With the influx of Veteran students on college campuses, many institutions of higher education have established a centralized location where GI bill students can have all of their academic needs met. Legislation currently making its way through the House would implement an incentive for all schools to create and maintain Veteran centers on their campuses.
The Veteran Education Empowerment Act, H.R. 5589, is a bipartisan bill that directs the Secretary of Education to create a system that awards four-year grants to colleges and universities that establish and maintain a center for their GI Bill students. In order to be eligible for the grants, the institutions would need to have a population of 15,000 students, with at least 1% of the population being Veteran students, active-duty military or military dependents. Further eligibility would require the schools be located in areas with significant Veteran populations, implementing programs that assist Veterans in the local community, and having a sustainability plan which demonstrates the schools’ plan for maintaining the center, even after the grant is expended.
H.R. 5589 defines a “Veteran Student Center” as a dedicated space that provides these students with a lounge or meeting place, or a centralized office that is staffed by trained employees that is dedicated to serving Veterans on campus. To meet the criteria for grant eligibility, the Veteran Education Empowerment act will require these centers to provide GI Bill students with the tools to succeed at school, transition into student life, and eventually, the civilian workforce. They are also required to assist their students with obtaining federal and state Veterans benefits, as well as networking with other students.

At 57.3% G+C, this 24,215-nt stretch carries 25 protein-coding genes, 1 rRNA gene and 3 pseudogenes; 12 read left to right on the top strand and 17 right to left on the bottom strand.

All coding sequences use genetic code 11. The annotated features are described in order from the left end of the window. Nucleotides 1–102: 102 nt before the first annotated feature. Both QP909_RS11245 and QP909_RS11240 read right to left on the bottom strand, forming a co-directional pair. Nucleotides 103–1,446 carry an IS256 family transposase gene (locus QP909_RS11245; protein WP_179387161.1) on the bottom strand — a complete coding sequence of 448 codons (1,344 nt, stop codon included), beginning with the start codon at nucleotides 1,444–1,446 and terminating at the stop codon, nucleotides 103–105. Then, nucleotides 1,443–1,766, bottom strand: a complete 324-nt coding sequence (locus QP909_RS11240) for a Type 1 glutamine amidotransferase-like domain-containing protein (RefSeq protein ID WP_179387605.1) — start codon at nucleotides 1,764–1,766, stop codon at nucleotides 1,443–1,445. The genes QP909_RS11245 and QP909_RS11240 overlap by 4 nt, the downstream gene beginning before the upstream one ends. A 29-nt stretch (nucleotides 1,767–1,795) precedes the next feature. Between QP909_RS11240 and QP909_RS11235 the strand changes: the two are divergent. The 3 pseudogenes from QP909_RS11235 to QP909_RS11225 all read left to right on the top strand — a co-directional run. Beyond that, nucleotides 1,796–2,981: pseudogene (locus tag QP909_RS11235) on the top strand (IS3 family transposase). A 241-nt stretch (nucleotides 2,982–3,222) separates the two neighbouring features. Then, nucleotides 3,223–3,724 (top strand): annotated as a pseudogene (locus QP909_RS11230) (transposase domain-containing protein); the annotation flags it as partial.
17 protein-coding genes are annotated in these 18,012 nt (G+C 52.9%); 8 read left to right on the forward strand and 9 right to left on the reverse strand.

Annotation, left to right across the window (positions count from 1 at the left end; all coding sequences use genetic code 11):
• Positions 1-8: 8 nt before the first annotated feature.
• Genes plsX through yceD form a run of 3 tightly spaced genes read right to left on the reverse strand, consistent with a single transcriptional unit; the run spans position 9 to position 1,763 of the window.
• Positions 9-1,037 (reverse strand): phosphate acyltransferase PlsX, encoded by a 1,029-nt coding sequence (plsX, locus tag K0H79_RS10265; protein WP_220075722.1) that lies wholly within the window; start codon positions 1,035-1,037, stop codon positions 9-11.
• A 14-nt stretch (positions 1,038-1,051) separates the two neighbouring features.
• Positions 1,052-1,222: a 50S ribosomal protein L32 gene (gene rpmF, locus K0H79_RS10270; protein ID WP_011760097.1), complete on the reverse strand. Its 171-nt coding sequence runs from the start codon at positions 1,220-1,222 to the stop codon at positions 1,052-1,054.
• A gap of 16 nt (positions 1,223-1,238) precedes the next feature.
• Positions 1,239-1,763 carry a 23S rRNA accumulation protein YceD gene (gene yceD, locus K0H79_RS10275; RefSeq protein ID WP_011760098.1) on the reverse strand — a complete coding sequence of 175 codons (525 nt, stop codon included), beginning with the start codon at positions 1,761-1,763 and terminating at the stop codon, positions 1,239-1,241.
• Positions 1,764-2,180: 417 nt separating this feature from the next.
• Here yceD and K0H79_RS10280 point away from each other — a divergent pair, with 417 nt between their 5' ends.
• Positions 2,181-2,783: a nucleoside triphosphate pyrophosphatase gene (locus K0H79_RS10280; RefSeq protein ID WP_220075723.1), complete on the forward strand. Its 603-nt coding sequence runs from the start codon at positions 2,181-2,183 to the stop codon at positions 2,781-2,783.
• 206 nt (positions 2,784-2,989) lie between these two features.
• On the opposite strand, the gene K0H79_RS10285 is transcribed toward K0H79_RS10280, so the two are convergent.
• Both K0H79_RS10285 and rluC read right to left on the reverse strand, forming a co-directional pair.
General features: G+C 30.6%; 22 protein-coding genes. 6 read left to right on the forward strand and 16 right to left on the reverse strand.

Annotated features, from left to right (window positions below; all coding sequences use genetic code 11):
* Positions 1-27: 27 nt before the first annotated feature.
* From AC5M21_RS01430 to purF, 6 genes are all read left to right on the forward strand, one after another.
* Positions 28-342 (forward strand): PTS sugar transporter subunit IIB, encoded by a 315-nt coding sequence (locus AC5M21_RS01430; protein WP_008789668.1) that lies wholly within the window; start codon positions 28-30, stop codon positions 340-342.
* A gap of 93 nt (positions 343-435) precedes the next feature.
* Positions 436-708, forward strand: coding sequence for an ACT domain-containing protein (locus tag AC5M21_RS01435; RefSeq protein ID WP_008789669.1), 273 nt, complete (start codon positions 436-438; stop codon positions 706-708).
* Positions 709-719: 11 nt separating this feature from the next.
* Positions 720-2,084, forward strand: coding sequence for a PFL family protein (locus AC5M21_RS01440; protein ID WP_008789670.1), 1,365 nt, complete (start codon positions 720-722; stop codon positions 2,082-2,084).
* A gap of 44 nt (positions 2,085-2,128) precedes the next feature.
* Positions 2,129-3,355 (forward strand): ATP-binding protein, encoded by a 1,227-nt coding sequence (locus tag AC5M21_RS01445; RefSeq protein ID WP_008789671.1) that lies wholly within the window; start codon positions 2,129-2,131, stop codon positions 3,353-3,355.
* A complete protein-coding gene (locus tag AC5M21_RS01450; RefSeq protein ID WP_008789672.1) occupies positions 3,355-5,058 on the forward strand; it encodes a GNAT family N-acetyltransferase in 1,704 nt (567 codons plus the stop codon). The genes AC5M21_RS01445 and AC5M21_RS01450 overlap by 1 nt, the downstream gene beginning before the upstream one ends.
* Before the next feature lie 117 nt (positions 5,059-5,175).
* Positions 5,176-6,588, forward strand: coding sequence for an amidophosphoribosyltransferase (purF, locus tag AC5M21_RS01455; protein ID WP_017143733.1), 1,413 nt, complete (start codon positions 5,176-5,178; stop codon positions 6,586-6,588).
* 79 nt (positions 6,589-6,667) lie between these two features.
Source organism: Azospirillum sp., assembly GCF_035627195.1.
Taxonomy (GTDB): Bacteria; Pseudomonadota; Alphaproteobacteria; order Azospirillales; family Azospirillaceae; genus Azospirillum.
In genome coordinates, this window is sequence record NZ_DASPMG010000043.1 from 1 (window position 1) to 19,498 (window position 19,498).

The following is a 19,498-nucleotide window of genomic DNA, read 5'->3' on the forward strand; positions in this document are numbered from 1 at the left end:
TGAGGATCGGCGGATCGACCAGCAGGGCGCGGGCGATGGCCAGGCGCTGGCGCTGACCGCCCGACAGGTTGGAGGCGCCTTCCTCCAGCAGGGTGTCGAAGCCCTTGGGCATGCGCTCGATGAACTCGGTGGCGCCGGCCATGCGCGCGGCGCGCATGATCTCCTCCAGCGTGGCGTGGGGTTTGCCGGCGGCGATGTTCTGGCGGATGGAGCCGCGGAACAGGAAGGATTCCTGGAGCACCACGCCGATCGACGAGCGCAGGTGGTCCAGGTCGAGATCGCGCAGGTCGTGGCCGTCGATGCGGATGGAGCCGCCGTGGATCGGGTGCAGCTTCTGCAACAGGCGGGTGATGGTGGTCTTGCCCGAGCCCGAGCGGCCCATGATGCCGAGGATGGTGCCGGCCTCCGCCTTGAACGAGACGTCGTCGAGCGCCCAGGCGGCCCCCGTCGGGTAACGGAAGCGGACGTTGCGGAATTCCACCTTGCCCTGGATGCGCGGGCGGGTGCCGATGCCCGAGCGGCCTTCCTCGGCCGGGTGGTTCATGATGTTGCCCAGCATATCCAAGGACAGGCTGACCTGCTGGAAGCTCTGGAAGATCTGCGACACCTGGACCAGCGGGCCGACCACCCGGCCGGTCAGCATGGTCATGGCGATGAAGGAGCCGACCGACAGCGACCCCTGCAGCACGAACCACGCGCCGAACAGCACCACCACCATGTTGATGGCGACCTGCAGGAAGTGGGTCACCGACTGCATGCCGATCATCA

According to the American Council on Education, which represents over 1,700 colleges and universities, providing a dedicated space to serve Veterans on campus is critical to a school’s efforts to provide for Veteran students. The problem is that many schools find it difficult to fund such a resource. Grants that would be provided by the Veteran Education Empowerment Act would allow more schools to provide this invaluable resource to its Veteran student population.
H.R. 5589 is supported by many Veterans service organizations, Veteran advocates and educators, including The American Council on Education, the American Legion, Association of the United States Navy, Iraq and Afghanistan Veterans of America (IAVA), the National Guard Association of the United States, the Student Veterans of America (SVA) and the Veterans of Foreign Wars (VFW).
The Veteran Education Empowerment Act was introduced in the House on September 18th, and is currently in the hands of the House Committee on Education and the Workforce. Please contact your representative and urge them to support H.R. 5589 the Veteran Education Empowerment Act.
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